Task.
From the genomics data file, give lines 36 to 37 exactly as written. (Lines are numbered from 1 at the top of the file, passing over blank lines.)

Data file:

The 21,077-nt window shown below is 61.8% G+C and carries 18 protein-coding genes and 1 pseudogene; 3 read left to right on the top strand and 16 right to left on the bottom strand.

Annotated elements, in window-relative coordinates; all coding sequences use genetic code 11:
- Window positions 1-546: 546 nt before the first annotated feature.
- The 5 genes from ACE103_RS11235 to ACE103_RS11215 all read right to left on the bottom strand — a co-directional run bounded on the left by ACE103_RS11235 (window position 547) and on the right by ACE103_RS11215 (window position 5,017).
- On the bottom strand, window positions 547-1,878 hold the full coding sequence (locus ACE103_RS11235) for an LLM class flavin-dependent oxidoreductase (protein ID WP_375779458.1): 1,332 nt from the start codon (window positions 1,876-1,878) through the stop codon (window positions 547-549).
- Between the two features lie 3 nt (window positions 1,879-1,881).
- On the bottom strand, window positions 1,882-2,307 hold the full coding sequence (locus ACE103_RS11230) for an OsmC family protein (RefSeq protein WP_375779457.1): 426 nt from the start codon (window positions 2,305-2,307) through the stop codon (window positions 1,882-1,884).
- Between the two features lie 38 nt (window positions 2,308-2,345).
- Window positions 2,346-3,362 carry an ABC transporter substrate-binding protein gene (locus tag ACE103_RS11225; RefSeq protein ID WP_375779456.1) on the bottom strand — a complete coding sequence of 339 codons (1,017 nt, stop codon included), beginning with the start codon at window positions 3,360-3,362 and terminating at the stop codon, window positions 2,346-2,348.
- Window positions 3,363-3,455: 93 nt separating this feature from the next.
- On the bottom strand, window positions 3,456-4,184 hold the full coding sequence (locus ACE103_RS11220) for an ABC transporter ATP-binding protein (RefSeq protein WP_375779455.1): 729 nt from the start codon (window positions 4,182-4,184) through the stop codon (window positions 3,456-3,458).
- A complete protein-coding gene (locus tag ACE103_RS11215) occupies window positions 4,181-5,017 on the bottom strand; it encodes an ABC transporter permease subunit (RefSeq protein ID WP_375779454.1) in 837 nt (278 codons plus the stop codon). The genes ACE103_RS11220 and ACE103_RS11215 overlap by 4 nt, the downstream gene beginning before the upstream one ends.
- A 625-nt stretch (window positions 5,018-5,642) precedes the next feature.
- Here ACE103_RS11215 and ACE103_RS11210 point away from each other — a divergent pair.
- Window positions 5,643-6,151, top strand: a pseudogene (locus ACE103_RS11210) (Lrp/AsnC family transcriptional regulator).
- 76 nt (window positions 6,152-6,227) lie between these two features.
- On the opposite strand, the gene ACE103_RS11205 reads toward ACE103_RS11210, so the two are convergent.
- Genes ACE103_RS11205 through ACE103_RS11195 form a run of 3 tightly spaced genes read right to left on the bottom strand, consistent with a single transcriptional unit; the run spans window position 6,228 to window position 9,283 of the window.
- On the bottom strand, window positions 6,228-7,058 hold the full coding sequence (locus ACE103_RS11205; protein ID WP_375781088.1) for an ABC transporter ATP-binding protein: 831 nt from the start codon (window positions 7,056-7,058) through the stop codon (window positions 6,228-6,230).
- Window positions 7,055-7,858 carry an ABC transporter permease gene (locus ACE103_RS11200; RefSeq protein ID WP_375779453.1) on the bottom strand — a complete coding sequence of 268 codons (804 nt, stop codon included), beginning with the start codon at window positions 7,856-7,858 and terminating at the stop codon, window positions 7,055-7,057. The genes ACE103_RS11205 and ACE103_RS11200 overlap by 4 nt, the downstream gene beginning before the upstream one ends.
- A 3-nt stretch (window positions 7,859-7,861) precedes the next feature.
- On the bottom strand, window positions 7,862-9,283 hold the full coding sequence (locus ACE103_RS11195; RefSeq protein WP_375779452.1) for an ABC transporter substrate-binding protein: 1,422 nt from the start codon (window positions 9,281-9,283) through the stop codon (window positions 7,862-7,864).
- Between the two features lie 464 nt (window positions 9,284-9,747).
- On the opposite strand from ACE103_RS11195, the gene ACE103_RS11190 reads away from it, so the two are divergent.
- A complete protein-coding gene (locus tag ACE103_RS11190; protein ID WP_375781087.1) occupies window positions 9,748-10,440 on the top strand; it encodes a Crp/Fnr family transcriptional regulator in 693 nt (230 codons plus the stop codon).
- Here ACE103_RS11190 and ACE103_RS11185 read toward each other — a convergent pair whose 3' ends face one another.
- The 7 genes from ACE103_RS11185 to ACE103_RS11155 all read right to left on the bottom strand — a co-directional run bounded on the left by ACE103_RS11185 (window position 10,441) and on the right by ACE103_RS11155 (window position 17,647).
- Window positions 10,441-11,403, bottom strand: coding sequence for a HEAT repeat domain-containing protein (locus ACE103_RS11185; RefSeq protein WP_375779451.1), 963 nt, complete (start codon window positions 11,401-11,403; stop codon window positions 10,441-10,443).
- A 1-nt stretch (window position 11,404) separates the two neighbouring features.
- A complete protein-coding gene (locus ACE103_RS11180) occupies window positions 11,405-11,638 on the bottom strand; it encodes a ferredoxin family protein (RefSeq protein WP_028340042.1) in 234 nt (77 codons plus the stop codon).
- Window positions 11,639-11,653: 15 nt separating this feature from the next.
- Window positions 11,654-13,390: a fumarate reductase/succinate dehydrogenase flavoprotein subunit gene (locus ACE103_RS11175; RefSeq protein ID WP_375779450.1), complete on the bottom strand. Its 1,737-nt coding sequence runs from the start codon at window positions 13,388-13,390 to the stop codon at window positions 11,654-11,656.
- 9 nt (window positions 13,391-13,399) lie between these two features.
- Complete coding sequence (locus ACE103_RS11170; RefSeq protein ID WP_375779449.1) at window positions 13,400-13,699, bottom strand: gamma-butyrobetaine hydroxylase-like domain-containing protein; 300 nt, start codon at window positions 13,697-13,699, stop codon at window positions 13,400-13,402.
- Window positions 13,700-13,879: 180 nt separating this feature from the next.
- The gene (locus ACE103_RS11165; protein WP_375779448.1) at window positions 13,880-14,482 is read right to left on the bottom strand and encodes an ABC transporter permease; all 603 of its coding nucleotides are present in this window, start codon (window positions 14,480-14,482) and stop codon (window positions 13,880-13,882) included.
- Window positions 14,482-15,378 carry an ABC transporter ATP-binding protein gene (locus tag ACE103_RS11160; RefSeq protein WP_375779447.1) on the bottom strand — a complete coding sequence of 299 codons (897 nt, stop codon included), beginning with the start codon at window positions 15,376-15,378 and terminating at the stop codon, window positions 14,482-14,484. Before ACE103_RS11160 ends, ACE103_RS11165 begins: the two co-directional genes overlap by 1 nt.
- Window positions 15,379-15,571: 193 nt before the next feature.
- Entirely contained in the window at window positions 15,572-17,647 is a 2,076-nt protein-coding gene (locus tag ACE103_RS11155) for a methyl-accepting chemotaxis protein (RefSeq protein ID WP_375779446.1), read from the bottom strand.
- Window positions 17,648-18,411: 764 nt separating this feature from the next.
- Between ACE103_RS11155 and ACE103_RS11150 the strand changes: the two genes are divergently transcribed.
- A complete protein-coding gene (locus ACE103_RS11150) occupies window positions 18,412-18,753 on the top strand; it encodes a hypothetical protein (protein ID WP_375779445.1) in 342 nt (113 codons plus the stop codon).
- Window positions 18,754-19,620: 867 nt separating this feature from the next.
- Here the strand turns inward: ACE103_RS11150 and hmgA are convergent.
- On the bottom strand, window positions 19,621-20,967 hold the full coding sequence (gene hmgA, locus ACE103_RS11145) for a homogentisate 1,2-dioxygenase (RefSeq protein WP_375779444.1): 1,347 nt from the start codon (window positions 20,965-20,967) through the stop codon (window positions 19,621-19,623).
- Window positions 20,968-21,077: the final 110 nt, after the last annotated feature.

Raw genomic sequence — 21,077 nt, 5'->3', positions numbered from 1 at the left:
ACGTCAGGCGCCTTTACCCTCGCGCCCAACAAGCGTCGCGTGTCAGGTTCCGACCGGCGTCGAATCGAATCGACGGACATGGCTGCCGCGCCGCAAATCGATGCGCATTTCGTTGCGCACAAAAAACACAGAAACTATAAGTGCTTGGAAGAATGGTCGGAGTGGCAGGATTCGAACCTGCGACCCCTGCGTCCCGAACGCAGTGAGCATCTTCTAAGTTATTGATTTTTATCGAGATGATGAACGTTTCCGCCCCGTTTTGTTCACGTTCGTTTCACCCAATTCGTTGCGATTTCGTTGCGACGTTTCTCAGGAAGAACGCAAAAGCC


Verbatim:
- The gene (locus ACE103_RS11165; protein WP_375779448.1) at window positions 13,880-14,482 is read right to left on the bottom strand and encodes an ABC transporter permease; all 603 of its coding nucleotides are present in this window, start codon (window positions 14,480-14,482) and stop codon (window positions 13,880-13,882) included.
- Window positions 14,482-15,378 carry an ABC transporter ATP-binding protein gene (locus tag ACE103_RS11160; RefSeq protein WP_375779447.1) on the bottom strand — a complete coding sequence of 299 codons (897 nt, stop codon included), beginning with the start codon at window positions 15,376-15,378 and terminating at the stop codon, window positions 14,482-14,484. Before ACE103_RS11160 ends, ACE103_RS11165 begins: the two co-directional genes overlap by 1 nt.